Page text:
Building Parent Trust in the Special Education Setting: Educators and Parents of Students with Special Needs Must Work Together to Change School Culture and Move from Conflict to Collaboration

Article excerpt

If trust is born in strong relationships, then first encounters are critical. Parents of students with disabilities undergo a great deal of stress and come to us--the educational professionals--for help with vital specialized tasks, including assessment, placement, progress monitoring, and maintenance of their child's ongoing needs.

Often, parents arrive at our school door-steps with apprehension. Some parents are seeking a cure. Some don't believe their child has a disability. Some parents are angry with themselves or even the system itself and look to us for answers.

Special education is a framework where the very foundation is built on adversarial relations--where parents hire attorneys and advocates to fight against districts. We need to lead the way in changing this culture and move from conflict to collaboration.

Collaboration between schools and parents is the foremost approach to accurate educational planning and rests primarily on two principles of the Individuals With Disabilities Education Act: parent participation and procedural due process. IDEA requires parents to be included in the educational process.

Effective long-term partnerships

Often, parents of students with special needs will come to an Individualized Education Program team meeting and feel threatened by the very people who are responsible for providing a safe and nurturing learning environment for their child. Trust between parents and educational leaders is necessary for effective long-term partnerships and ultimately to support and improve the teaching and learning process for eligible children.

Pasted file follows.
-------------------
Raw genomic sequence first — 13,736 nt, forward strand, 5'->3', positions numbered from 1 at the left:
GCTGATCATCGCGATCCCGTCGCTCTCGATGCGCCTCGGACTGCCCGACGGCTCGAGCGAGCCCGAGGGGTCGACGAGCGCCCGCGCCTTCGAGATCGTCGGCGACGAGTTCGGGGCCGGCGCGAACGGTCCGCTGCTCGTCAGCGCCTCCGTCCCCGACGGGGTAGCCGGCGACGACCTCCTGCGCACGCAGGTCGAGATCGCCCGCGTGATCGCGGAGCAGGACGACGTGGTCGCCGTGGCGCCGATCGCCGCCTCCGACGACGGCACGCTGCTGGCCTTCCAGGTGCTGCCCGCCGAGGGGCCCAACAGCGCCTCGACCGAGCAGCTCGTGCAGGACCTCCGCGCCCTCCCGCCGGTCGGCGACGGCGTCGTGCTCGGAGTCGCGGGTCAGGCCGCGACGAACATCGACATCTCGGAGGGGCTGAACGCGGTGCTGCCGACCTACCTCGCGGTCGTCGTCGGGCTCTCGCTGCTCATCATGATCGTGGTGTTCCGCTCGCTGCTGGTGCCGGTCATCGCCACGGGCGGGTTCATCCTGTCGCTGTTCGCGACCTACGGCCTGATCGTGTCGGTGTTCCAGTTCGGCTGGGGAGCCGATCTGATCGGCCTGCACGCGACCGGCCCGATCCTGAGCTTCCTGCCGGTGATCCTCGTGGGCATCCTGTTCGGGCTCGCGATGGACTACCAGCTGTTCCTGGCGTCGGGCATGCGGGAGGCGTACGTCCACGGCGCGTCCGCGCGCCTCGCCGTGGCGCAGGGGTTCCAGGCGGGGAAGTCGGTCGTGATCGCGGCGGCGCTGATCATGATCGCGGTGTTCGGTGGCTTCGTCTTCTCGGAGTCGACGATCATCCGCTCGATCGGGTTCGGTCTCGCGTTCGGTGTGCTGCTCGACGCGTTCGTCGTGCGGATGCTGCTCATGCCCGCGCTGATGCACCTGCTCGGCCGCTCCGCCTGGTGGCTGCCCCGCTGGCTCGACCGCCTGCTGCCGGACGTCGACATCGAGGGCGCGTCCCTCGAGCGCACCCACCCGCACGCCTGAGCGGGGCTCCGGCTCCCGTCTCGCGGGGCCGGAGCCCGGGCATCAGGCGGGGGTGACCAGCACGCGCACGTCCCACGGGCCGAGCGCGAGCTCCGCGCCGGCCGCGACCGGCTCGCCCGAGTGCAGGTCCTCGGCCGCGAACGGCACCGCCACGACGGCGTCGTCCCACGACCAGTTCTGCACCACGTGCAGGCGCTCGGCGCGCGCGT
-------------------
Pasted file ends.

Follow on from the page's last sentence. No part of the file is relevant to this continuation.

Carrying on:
Because of differing perspectives and theories of educational intervention, there has been a remarkable escalation of IDEA related litigation between parents of students with disabilities--specifically autism--and public school districts. Katsiyannis and Herbst (2004) note that special education "has consistently been the most litigated area in education." Parents often disagree with school districts regarding eligibility, recommended services, and placement of their special needs children. In special education, these disputes frequently lead to litigation by parents exercising their due process rights.

These discrepancies have long-lasting implications for educators. These disagreements also generate continued mistrust between schools, teachers, administrators and families, while creating a considerable strain on the district's budget.

Win-lose mentality of litigation

A concise definition of trust has been developing in many disciplines of social and human sciences, as well as the medical and financial fields. More recently, a growing body of research yields essential findings for educational leaders as well.

Various studies describe lack of communication, collaboration, poor listening skills, and professionals' unwillingness to consider new ideas and perspectives as main factors in unstable relationships. Feinberg and Vacca (2000) have clarified that, unfortunately, "Once conflicts begin, the win-lose mentality of litigation has replaced the complexity of cogent discussion." It is apparent that these trust violations are at the heart of many interpersonal conflicts, including those between parents and school districts.

Because parents have experienced confusion and loss, they may distrust the education system. They often claim that services recommended by school districts are merely adequate as opposed to ideal. When parents advocate for services beyond what administrators view as affordable or necessary, frustration can become a source of conflict. Failed advocacy results in expensive litigation and significant burdens on both the financial and emotional realms of the parties.

Parents can feel inferior to the experts, the complicated language, and the procedures within special education. When conflicts arise, parents can withdraw or become adversarial, leading to more clashes and ongoing meetings. …